A Value Co-Creation Perspective on Faculty Staffing

  •  Oleg V. Pavlov    
  •  Joan Lofgren    
  •  Frank Hoy    


Colleges and universities increasingly employ temporary instructors. Researchers in higher education have voiced strong concerns about this trend because of its impact on educational outcomes, operations of academic institutions, and the composition of academic workforce. To enhance our understanding of this employment practice, this article makes three contributions to the research on the growing non-tenured employment in academia. First, we advance the theory by arguing that the value co-creation framework, also referred to as service science, is an appropriate theoretical lens for studying higher education, including faculty employment. Second, we use this framework to analyze operations of a selective undergraduate program in Finland that has been functioning for over 30 years without permanent teaching faculty. Housed at a premier business school, the program relies on an expansive international network of instructors who travel to teach on short-term contracts. Third, we demonstrate that the staffing model used by this Finnish program is distinct from other forms of temporary academic employment, and therefore we label it a networked faculty staffing model. To the best of our knowledge, this is the first time the value co-creation framework is used as a theoretical lens to study employment in higher education. Moreover, this is the first time a networked faculty staffing model is explicitly identified and described. Besides researchers, this article might be of interest to the diverse international audience who are involved in management and policy setting in higher education.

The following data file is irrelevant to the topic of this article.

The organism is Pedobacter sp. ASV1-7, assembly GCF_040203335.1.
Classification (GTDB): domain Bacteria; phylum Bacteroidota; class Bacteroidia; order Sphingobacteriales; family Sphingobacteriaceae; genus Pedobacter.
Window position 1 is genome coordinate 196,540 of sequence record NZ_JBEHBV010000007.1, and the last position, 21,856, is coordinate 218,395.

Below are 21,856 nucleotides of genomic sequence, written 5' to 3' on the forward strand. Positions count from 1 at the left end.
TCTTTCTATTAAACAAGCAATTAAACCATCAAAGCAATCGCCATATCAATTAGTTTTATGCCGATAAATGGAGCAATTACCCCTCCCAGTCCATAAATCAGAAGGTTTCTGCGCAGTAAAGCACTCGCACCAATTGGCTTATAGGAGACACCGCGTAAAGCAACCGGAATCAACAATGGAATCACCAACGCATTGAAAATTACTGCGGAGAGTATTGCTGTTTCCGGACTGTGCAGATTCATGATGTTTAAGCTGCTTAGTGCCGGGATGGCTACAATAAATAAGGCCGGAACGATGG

This work is licensed under a Creative Commons Attribution 4.0 License.
  • ISSN(Print): 1925-4741
  • ISSN(Online): 1925-475X
  • Started: 2011
  • Frequency: quarterly

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